Shekhar Gulati is a Java Consultant with over 5 years experience.He is currently working with Xebia India an Agile Software Development company.The postings on this site and on his blog are his own and do not necessarily represent opinion of his employer. His own blog is at http://whyjava.wordpress.com/ and you can follow him on twitter here. Shekhar has posted 25 posts at DZone. View Full User Profile

Java Puzzler on Arrays

08.06.2010
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Today, while working with arrays I came accross a Java puzzle which made me wonder WHY IS THIS PIECE OF CODE NOT WORKING?

Java Puzzle

Can you guess whether this Junit test case will pass?

@Test
public void testMapOfArray() {

Map<String[], String[]> map = new HashMap<String[], String[]>();
map.put(new String[] { "shekhar" },
new String[] { "I am Java Developer" });
map.put(new String[] { "rahul" }, new String[] { "I am C# Developer" });

String[] description = map.get(new String[] { "shekhar" });
assertThat(description[0], IsEqual.equalTo("I am Java Developer"));
}


Everytime I ran this test it failed with NullPointerException.

What's the reason for this unexpected behavior?

The problem is that String[] uses object identity for equals and hashcode methodsz. So,

String[] arr1 = new String[] { "shekhar" };
String[] arr2 = new String[] { "shekhar" };

 will not match with eachother in a HashMap. 

Advice
Don't use arrays as HashMap keys. If you want to use an array as a key, then write a wrapper arround an array and override equals and the hashcode method.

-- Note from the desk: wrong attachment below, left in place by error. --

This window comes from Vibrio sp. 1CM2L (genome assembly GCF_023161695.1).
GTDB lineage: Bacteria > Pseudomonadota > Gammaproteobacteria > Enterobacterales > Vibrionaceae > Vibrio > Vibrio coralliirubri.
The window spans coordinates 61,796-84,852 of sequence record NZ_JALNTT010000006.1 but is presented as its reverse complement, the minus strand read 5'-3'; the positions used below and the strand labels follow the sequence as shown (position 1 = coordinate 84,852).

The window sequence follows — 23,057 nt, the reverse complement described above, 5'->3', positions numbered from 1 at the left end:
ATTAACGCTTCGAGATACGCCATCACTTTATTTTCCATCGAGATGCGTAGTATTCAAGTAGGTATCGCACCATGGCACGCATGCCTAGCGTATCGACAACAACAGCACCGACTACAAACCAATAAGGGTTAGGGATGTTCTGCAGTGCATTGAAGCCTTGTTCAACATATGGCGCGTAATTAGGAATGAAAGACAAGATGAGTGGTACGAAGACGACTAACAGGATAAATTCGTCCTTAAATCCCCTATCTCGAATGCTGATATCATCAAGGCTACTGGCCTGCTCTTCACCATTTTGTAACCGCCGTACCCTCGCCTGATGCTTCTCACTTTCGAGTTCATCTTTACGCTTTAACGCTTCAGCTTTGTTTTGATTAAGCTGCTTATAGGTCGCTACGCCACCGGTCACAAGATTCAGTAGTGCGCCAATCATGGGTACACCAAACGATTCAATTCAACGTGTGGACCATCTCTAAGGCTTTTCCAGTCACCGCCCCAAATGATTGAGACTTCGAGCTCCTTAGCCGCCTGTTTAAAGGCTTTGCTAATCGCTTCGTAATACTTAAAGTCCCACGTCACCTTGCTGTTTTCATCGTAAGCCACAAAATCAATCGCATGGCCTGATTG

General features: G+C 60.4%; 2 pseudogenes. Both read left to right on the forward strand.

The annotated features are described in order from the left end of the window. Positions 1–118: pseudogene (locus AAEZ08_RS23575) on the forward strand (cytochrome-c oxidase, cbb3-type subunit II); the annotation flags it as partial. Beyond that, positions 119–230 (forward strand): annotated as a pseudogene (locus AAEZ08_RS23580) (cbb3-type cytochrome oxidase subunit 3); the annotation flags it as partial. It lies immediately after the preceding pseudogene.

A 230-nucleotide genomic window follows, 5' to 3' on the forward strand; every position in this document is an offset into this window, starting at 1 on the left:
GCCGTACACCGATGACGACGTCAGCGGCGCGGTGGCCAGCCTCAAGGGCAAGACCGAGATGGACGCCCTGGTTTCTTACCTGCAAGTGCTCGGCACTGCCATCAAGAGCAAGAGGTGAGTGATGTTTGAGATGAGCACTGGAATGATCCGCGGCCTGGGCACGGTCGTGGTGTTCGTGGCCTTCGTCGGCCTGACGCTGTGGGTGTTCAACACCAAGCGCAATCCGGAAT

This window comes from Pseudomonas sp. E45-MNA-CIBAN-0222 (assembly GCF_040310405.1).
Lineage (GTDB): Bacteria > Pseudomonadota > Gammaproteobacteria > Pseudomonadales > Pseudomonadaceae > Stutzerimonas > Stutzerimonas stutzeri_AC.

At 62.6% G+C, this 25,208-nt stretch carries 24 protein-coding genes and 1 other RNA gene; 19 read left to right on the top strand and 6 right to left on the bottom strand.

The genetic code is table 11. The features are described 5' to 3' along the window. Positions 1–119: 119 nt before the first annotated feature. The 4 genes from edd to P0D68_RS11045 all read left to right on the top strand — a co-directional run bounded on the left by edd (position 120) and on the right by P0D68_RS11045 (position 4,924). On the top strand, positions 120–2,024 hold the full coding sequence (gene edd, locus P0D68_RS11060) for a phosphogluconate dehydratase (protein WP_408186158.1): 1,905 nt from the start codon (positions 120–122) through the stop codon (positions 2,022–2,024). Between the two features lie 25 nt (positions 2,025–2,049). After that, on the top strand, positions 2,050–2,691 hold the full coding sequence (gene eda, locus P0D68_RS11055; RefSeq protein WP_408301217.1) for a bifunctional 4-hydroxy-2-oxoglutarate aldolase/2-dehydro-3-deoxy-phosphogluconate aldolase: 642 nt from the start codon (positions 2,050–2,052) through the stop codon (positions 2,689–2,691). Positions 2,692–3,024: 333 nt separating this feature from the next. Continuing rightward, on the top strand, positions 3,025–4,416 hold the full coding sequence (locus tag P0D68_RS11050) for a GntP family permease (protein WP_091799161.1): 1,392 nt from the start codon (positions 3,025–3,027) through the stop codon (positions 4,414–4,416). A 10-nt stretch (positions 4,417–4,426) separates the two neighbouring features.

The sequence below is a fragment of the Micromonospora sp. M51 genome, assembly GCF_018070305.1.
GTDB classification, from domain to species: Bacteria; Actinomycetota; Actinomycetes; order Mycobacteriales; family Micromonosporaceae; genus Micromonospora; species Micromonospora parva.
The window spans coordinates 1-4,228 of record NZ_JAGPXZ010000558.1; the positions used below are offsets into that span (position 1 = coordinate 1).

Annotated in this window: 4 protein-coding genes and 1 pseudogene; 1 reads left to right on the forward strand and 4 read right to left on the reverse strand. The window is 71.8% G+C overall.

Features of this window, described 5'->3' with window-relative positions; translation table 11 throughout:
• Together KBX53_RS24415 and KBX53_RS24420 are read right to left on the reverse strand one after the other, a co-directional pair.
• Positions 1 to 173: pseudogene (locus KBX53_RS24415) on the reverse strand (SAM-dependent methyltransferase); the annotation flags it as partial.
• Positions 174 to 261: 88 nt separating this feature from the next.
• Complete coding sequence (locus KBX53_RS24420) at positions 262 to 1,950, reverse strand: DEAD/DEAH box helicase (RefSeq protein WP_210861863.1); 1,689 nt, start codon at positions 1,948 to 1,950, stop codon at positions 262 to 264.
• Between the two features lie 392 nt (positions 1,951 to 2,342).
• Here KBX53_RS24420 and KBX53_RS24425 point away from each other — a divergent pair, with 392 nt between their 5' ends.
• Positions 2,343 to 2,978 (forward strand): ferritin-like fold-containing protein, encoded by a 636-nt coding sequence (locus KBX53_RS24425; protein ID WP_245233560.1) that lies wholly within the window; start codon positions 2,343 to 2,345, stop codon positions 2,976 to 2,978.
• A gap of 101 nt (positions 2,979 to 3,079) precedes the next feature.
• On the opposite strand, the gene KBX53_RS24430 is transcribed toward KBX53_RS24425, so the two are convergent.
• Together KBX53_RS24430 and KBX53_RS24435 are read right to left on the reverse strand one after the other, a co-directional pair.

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Comments

Eric Jablow replied on Fri, 2010/08/06 - 4:41pm

More to the point, never use mutable objects as keys of HashMaps or elements of HashSets. Arrays are always mutable. Sadly, so are Dates. As a horrible example, take a typical Name JavaBean class with givenName and surName members and the obvious getters, setters, and equals, and hashCode methods.
HashMap<Name, Integer> ages = new HashMap<Name, Integer>();
Name me = new Name("Eric", "Jablow");
ageMap.put(me, 48);
me.setGivenName("Ricky");
System.out.println(ages.get(me)); // Probably prints null.
Why? Because it will look in the wrong hash bucket.

Marco Rietveld replied on Fri, 2010/08/06 - 4:45pm

First there was a String constant pool.. and then a Long, and an Integer and probably even a Double constant pool, et cetera. 

But there has never been an "array" constant pool because 1. Array's can't be autoboxed and 2.  Even if you could, why would you autobox a collection? It's the content of the collection that counts! 

 

Chad Retz replied on Fri, 2010/08/06 - 5:35pm

Um...I think it's pretty commonly known that

new String[] { "bob" }.hashCode() != new String[] { "bob" }.hashCode()

Just use eclipse's auto-generated hashCode and equals on a POJO containing your array and it will be fine (Arrays.hashCode, Arrays.equals, etc). Or just use a List or Set as your key which guarantee the equals and hashCode on common elements

Thomas J. Clancy replied on Sat, 2010/08/07 - 12:17pm

Who would do this anyway?

Cosmin Mutu replied on Mon, 2010/08/09 - 12:48am

who said SCJP exams are worthless? :)

Pradeep Arumalla replied on Mon, 2010/08/09 - 10:22am


     Try the below code,when ever you do a "new Somthing()", is a new object 

 

Map<String[], String[]> map = new HashMap<String[], String[]>();
      
      String[] key=new String[] { "shekhar" };
      map.put(key,
              new String[] { "I am Java Developer" });
      map.put(new String[] { "rahul" }, new String[] { "I am C# Developer" });

      String[] description = map.get(key);
      //assertThat(description[0], "I am Java Developer".equals("I am Java Developer"));
    
      System.out.println(description[0].toString());

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